Treatment with spiramycin in a classic dose regimen of 9 MIU daily was started at 13 weeks of gestation until delivery with a good compliance. Monthly ultrasound monitoring examinations were normal. At 16 weeks of gestation amniotic fluid was analyzed for the presence of T. gondii by quantitative PCR (Genbank AF 146527 sequence on LightCycler, Roche Diagnostics, Meylan, France) and mouse inoculations. Both techniques were negative and the pregnancy continued normally.

Delivery occurred by cesarean section at 38 weeks of gestation. Clinical examination of the newborn (boy; weight, 3360 g) was normal, was also transfontanellar ultrasound and fundal examination. As is the custom in France, the biologic neonatal screening comprised placental examination by PCR and mouse inoculation and cord blood serology. No IgM antibody was detected in the cord blood (Toxo ISAGA, BioMérieux), and IgG titer (Enzygnost Toxo IGG Behring, Siemens, Paris la Défense, France) was similar to that of the mother. The comparison of immunologic profiles of maternal and neonatal sera by immunoblotting (Toxoplasma IgG Western-Blot, LDBio, Lyon, France) showed identical IgG patterns, suggestive of passive transfer in utero. Cord blood PCR was negative. However, the placenta was positive by both PCR and mouse inoculation assay (4/6 seropositive mice, confirmed by the presence of cerebral cysts). Serologic testing of the newborn was repeated at 3 and 10 weeks of life and showed decreasing IgG titers, without IgM. Immunoblotting profiles confirmed the infection of the infant by revealing neosynthesized IgG with contrasting profiles at 10 weeks only. The following serum (15 weeks) gave similar results, with an increase of IgG titers. Treatment with 1 mg/kg/d pyrimethamine and 100 mg/kg/d sulfadiazine was started for the infant. Fundal examination was still normal at 4 months of life, and the infant was asymptomatic at 8 months. The T. gondii isolate was sent for genotyping to the Centre de Ressources Biologiques de Toxoplasma (Limoges, Reims, France), a laboratory support for the Centre National de Référence de la Toxoplasmose. The strain was typed as genotype II, as usually observed in human congenital infections in France.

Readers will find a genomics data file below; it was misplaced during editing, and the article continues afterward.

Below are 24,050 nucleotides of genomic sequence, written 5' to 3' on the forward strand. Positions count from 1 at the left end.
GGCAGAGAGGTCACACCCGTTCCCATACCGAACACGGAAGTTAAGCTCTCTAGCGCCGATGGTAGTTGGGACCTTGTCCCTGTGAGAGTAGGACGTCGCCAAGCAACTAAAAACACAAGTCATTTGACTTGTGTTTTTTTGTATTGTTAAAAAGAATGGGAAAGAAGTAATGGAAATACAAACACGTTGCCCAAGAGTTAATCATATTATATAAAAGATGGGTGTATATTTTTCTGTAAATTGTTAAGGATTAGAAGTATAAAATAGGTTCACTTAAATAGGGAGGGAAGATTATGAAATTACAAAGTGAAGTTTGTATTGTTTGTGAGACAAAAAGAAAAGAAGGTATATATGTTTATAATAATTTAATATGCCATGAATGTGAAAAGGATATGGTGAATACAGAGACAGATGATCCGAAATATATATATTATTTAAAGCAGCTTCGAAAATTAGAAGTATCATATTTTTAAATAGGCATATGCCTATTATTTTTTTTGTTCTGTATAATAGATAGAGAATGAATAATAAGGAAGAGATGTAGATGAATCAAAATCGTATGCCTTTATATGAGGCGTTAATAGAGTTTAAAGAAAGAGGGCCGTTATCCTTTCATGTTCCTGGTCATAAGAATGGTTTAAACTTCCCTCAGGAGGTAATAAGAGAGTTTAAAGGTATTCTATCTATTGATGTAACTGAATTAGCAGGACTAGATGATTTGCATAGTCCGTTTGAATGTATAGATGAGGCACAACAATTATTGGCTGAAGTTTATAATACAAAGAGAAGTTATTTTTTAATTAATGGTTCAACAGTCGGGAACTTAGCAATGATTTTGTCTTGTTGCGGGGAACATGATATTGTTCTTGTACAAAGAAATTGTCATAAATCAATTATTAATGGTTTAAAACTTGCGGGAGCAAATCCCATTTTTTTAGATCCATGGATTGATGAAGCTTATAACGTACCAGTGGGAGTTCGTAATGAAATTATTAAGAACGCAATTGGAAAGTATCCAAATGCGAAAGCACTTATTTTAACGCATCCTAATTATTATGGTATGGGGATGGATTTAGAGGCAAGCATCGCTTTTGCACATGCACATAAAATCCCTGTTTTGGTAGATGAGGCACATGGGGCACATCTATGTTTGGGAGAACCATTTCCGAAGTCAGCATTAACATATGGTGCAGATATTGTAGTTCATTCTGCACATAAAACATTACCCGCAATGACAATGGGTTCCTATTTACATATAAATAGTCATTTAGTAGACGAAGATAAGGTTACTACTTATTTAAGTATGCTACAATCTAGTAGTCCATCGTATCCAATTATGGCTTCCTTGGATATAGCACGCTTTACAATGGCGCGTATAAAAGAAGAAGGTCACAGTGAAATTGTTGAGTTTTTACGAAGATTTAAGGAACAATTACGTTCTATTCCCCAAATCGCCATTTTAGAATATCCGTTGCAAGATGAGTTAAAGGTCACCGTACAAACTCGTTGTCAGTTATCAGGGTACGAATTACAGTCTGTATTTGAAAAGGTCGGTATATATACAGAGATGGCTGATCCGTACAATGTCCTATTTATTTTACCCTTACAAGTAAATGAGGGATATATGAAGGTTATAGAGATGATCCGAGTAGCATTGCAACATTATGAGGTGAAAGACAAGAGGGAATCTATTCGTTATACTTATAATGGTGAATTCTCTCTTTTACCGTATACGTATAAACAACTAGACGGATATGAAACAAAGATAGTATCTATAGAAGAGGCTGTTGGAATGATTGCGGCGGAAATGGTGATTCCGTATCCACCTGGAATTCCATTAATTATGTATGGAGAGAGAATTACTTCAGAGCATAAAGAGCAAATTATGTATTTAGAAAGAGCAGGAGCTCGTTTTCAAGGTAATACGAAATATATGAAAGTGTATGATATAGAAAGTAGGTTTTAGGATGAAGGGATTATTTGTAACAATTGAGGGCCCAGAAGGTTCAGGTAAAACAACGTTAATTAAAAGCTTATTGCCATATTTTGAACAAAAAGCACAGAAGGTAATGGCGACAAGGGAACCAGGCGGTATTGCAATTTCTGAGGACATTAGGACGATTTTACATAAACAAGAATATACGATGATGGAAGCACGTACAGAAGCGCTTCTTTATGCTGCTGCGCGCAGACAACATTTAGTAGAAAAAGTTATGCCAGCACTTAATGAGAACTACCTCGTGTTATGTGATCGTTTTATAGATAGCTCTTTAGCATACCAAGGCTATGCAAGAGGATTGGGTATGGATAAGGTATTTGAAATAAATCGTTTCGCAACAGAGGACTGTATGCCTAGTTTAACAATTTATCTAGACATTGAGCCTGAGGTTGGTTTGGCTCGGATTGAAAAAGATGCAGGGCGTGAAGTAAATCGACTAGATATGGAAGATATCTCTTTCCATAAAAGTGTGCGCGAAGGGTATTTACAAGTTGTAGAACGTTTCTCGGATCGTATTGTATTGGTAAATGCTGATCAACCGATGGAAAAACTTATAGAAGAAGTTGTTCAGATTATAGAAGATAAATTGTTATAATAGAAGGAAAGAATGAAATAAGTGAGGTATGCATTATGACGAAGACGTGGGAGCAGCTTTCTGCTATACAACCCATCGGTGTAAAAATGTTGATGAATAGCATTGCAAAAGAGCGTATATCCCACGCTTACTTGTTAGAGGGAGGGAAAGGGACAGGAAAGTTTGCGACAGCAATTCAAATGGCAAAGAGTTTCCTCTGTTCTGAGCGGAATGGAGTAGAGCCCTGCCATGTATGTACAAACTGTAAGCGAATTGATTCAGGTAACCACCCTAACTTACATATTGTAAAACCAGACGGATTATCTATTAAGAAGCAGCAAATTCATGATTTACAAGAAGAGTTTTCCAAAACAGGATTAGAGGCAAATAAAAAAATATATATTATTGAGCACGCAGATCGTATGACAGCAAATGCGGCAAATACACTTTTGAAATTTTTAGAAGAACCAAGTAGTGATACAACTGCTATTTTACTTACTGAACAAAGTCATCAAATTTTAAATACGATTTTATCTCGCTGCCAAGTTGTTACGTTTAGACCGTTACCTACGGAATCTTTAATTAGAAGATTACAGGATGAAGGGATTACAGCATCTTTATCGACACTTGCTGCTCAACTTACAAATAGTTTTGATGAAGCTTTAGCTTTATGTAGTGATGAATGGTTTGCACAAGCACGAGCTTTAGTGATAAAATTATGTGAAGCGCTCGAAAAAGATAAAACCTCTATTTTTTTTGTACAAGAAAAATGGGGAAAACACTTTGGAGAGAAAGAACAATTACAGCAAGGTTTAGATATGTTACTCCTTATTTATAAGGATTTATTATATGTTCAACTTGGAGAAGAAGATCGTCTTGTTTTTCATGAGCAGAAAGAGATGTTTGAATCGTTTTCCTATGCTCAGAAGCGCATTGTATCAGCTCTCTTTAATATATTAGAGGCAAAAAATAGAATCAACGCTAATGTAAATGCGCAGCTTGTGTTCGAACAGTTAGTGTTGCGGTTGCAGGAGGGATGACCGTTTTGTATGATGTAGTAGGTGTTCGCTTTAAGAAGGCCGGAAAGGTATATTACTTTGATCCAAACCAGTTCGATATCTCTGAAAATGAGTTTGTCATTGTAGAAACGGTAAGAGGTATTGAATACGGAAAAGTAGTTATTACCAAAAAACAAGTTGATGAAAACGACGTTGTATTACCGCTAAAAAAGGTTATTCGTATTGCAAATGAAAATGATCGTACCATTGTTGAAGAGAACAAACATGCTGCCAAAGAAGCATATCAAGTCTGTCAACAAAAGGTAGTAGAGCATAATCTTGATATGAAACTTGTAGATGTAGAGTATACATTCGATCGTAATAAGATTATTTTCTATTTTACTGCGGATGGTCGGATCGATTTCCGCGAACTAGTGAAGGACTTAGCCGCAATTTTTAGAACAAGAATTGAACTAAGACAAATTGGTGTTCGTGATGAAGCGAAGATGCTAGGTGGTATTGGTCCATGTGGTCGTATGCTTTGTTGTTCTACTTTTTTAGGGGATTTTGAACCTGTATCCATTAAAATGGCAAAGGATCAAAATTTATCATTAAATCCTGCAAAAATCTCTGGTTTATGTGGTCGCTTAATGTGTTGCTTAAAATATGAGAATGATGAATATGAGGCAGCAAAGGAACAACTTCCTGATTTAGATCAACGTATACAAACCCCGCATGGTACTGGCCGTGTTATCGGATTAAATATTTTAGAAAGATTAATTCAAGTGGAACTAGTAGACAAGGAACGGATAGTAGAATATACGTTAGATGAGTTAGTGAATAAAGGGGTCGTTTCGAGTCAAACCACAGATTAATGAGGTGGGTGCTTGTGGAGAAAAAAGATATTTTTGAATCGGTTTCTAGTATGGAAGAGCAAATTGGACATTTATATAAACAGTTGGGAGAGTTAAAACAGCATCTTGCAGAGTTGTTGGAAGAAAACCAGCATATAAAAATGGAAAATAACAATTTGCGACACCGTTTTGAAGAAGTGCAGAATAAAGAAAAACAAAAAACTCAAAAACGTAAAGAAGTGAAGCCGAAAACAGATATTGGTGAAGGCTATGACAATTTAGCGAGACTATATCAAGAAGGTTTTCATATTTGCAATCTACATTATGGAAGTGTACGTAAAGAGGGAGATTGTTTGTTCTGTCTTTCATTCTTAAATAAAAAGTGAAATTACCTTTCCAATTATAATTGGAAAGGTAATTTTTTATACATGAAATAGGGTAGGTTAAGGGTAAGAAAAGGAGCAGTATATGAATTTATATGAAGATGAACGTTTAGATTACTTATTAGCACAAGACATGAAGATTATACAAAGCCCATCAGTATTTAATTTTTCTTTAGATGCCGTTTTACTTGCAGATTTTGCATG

DISCUSSION

The prevention of congenital toxoplasmosis in France by routine screening of mothers and newborns and by early specific treatment has lead to a decrease of the frequency of severe congenital infections.7 Thanks to this program instituted 30 years ago and to multicenter studies assessing diagnostic techniques and practice,8–10 we have now a more precise idea of the fetal risk associated with maternal seroconversion, and of the value of the biologic techniques carried out, as well as the factors that could influence their results. The question of the efficacy of antenatal treatment remains unanswered11 and despite efficient serologic techniques combining IgM detection and comparative immunologic profiles,12 the diagnosis cannot be ruled out until several months of life in a small percentage of infants.